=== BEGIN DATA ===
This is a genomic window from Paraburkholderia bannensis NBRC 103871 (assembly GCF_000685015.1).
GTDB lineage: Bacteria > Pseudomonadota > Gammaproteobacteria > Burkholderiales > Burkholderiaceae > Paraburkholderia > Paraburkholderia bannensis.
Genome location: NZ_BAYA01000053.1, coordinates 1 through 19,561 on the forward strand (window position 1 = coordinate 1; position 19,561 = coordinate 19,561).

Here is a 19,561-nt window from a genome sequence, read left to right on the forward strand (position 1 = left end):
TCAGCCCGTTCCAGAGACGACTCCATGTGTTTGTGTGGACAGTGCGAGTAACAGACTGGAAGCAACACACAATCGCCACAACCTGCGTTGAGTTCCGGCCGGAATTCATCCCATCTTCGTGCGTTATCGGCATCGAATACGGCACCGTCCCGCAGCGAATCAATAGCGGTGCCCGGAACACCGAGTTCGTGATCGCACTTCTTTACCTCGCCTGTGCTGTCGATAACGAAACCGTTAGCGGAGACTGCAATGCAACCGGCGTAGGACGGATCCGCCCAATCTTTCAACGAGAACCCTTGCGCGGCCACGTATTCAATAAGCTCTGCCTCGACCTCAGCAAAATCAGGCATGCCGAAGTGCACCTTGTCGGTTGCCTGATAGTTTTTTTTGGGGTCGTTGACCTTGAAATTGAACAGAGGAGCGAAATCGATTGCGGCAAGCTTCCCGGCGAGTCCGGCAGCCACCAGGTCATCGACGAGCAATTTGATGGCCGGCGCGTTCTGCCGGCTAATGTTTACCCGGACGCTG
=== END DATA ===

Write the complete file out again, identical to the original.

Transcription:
This is a genomic window from Paraburkholderia bannensis NBRC 103871 (assembly GCF_000685015.1).
GTDB lineage: Bacteria > Pseudomonadota > Gammaproteobacteria > Burkholderiales > Burkholderiaceae > Paraburkholderia > Paraburkholderia bannensis.
Genome location: NZ_BAYA01000053.1, coordinates 1 through 19,561 on the forward strand (window position 1 = coordinate 1; position 19,561 = coordinate 19,561).

Here is a 19,561-nt window from a genome sequence, read left to right on the forward strand (position 1 = left end):
TCAGCCCGTTCCAGAGACGACTCCATGTGTTTGTGTGGACAGTGCGAGTAACAGACTGGAAGCAACACACAATCGCCACAACCTGCGTTGAGTTCCGGCCGGAATTCATCCCATCTTCGTGCGTTATCGGCATCGAATACGGCACCGTCCCGCAGCGAATCAATAGCGGTGCCCGGAACACCGAGTTCGTGATCGCACTTCTTTACCTCGCCTGTGCTGTCGATAACGAAACCGTTAGCGGAGACTGCAATGCAACCGGCGTAGGACGGATCCGCCCAATCTTTCAACGAGAACCCTTGCGCGGCCACGTATTCAATAAGCTCTGCCTCGACCTCAGCAAAATCAGGCATGCCGAAGTGCACCTTGTCGGTTGCCTGATAGTTTTTTTTGGGGTCGTTGACCTTGAAATTGAACAGAGGAGCGAAATCGATTGCGGCAAGCTTCCCGGCGAGTCCGGCAGCCACCAGGTCATCGACGAGCAATTTGATGGCCGGCGCGTTCTGCCGGCTAATGTTTACCCGGACGCTG